WEST VALLEY CITY — Cory Churko will be performing at the Maverik Center on Tuesday, but you won’t find his name on any marquee.
If you’re a fan of pop or country music, however, you’ve likely already seen Churko perform, you just may not know it.
Churko is a multi-instrumentalist, producer and engineer with more than 20 years in music business. His big break came when got a call to play fiddle for Shania Twain who was about to launch her massively successful Come On Over Tour. His “audition” was in front of national television audience performing with Shania on the Late Show with David Letterman.
Currently, Churko is the lead guitarist in Kelly Clarkson’s band. Kelly and Cory will be at the Maverik Center Tuesday for Clarkson’s Stronger 2012 Tour.
Speaking to the Deseret News during a recent tour stop, Churko talked about growing up in a musical family, playing many bars across Canada and busking on the streets of Vancouver. But Churko is a firm believer that everything happens for a reason, and his years spent honing his craft in Canada only prepared him for his time in the big show later.
Churko grew up in Moose Jaw, Saskatchewan (yes, he played hockey). By the time he was 7, Churko, his father, mother, and siblings were playing local weddings.
“In my first band I was the tambourine player,” he recalled. “I sang two songs and then slept behind the amps at midnight.”
At age 9, Churko was playing guitar. By the time he was 12, Churko dropped out of school to take correspondence classes and toured around Canada with his family, playing local clubs. Primarily at that point the family was playing country music, though his parents had grown up with groups like The Beatles.
When Churko was 16, his favorite guitarist at the time was Yngwie Malmsteen. Because of Malmsteen’s classical background, particularly in playing violin, Churko began playing fiddle to improve his guitar skills. Little did he know, it would prove to be a move that would later change his life.
“One thing I’ve learned in my life, everything has a reason,” he said.
After years of playing bars and clubs throughout Canada, Churko said he was ready for a change by the early 1990s and wanted to go to college to take computer animation courses. At one point in Churko’s career, he was an animator for The Transformers cartoon series.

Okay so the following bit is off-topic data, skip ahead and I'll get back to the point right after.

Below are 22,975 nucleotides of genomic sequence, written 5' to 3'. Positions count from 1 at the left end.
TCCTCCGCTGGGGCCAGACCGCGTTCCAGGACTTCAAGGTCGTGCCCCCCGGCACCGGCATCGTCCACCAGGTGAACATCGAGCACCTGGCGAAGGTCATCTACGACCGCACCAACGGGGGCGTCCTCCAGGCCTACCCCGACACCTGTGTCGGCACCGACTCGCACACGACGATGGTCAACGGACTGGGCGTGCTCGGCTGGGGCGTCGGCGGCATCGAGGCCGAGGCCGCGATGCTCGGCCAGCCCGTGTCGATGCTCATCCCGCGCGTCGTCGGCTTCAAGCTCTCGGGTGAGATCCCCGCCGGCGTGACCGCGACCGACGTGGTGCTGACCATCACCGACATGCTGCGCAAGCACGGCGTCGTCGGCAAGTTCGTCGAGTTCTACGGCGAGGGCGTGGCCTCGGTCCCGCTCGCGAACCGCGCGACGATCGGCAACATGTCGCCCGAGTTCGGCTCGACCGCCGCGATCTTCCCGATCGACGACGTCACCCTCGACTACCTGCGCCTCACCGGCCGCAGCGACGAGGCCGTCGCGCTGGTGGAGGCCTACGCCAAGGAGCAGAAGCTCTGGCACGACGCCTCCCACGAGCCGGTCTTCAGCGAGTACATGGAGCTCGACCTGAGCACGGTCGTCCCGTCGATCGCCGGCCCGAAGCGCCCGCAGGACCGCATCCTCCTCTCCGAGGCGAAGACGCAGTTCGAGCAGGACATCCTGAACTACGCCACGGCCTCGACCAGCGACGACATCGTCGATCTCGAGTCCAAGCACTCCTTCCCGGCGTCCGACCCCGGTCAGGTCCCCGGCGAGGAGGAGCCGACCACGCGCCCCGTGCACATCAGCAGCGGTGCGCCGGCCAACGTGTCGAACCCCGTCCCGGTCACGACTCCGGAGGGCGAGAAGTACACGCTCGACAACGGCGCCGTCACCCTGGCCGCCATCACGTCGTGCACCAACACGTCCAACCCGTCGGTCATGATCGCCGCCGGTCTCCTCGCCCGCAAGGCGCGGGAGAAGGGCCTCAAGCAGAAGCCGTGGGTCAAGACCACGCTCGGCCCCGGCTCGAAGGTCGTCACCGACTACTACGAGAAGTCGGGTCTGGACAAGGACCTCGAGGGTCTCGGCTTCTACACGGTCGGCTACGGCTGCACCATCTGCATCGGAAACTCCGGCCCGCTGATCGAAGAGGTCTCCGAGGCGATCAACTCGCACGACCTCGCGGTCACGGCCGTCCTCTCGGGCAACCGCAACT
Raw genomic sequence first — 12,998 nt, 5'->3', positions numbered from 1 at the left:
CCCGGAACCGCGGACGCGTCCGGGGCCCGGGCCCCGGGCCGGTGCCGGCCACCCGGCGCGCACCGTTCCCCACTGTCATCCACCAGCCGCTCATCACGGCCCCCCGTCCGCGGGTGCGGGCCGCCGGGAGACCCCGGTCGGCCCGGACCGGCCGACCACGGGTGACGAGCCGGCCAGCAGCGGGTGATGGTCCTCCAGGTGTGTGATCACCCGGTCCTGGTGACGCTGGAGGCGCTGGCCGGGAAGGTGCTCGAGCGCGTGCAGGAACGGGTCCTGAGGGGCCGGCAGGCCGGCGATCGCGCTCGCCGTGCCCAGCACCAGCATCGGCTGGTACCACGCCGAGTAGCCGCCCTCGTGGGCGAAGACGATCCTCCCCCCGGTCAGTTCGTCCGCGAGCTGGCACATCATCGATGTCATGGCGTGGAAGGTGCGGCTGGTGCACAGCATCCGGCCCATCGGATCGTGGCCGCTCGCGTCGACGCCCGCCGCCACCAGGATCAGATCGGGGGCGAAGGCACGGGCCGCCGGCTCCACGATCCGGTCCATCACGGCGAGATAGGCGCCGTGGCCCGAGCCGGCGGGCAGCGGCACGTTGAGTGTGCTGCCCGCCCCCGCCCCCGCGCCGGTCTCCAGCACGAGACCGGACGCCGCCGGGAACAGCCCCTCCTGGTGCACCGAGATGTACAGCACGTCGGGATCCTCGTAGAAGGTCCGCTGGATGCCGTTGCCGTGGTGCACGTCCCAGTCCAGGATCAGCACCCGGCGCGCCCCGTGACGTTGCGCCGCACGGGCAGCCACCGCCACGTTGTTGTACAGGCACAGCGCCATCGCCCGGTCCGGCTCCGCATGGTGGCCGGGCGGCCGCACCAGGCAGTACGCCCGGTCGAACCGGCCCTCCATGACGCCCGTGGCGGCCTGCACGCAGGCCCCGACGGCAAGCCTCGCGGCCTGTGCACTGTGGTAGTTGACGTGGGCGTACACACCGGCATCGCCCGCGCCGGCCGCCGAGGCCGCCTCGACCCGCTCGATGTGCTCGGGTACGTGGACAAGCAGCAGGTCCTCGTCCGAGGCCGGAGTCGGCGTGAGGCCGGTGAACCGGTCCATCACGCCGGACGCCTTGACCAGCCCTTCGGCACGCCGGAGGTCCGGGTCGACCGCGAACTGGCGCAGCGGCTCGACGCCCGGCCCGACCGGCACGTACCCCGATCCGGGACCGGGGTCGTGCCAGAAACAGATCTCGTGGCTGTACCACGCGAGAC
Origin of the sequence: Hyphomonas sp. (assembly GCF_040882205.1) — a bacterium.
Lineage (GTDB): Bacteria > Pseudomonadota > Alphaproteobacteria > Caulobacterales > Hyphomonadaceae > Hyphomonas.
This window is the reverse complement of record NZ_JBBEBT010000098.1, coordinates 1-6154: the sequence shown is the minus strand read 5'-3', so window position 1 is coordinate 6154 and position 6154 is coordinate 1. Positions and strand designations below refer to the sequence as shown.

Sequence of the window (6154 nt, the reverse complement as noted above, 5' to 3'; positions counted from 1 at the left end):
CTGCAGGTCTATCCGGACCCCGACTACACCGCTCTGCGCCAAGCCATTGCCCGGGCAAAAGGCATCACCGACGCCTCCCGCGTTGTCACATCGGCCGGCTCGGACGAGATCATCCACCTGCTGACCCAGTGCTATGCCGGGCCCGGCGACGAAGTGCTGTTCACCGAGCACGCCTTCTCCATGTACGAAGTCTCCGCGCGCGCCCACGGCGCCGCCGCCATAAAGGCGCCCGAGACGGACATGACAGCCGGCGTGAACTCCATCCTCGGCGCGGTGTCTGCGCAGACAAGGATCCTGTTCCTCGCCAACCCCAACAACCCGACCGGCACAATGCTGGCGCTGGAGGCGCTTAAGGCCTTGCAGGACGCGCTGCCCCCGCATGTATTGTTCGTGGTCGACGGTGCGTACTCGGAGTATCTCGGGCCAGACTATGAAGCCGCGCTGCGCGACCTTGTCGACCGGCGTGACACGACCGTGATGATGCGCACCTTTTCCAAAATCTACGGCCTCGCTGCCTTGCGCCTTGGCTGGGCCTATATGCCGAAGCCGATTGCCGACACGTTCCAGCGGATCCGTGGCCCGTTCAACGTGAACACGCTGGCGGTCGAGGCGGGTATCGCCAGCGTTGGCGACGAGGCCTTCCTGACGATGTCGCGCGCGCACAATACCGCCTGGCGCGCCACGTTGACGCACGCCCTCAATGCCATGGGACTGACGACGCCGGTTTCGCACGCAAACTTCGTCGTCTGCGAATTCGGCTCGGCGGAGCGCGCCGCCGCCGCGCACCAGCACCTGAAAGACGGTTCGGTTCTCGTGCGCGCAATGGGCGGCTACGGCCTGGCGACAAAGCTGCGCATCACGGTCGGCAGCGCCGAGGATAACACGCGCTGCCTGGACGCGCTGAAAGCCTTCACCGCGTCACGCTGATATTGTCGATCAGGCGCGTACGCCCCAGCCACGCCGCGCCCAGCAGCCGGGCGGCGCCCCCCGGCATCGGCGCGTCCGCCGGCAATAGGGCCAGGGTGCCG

“I was burned out. I was living check to check, I wasn’t saving money, no benefits,” he said.
In order to earn enough money for college, Churko took his fiddle to the streets of Vancouver to busk for money.
“That’s really where I cut my teeth on the fiddle,” he said.
What Churko got while playing for money on the streets was a “musical rebirth” for him. He learned street performers are a true art form, he said. It got to the point where Churko could learn a song on the spot.
One day in mid-90s, Churko got a message on his answering machine from a man from Mercury Records who represented an artist looking for a fiddle player. Churko knew the man represented Shania Twain and an unknown new artist. He was sure the call was about the new guy.
“I didn’t even call back,” he admitted.
But the record rep called back, this time explaining that the artist he was calling for was Shania. The rep said he was talking to the editor of a local music magazine who had seen Churko play in the bars of Canada.
“All those years of playing in the bar…everything happens for a reason,” he said.
Twain was about to embark on her first ever tour following the release of Come On Over, an album that would become not only the biggest selling record in country music history but the biggest selling album by a female artist ever. But first, she needed a band to do a series of TV appearances. Churko was flown out to New York where his audition and debut with Shania’s band was on David Letterman’s show.
“My head was just spinning,” he said. “From there, there was no looking back.”
Churko toured with Twain on both her mega-successful Come On Over and Up tours. He also became close friends with Shania whom he considers like a big sister.
“She’s been a mentor to me ever since I met her,” he said.
During time off from her touring schedule, Churko worked behind the scenes on albums by the likes of Britney Spears and The Corrs and has also toured with Reba McEntire.
“I love pop. I’m a big pop guy,” Churko admitted. Whether its country-pop, rock-pop or straight pop music, Churko said the most important thing to him is whether there’s a good melody in the song. “There’s a greater chance of making a larger number of people happy with a pop melody.”
After touring as a muli-instrumentalist and backup performer for Kelly Clarkson’s band for a couple of tours, Churko moved to the front of the stage and became Clarkson’s lead guitar player.
Touring with Kelly Clarkson is similar in many ways to touring with Shania, he said.
“Both are remarkable women. So fantastic, no ego, very down to Earth. They’re both generous and very gracious people. I’ve really become friends with both,” he said. “With both Kelly and Shania, the bands are very much part of the show. It feels more like a band in both situations.”
Where they’re different, Churko said Shania’s concerts are a more polished production with the same show every night whereas Kelly is a bit more spontaneous each night. But Churko said he didn’t have a preference on styles and respected each.
In December, Shania is scheduled to return to the stage, beginning a two-year residency run in Las Vegas at Caesar’s Palace. When asked whether he would be part of her band again, Churko said he was keeping his fingers crossed that Clarkson’s tour would be over by then.
“I really hope I can be part of it. I don’t want to have to make a decision, it’s a difficult one to make. I really wouldn’t want to have to pick between the two.”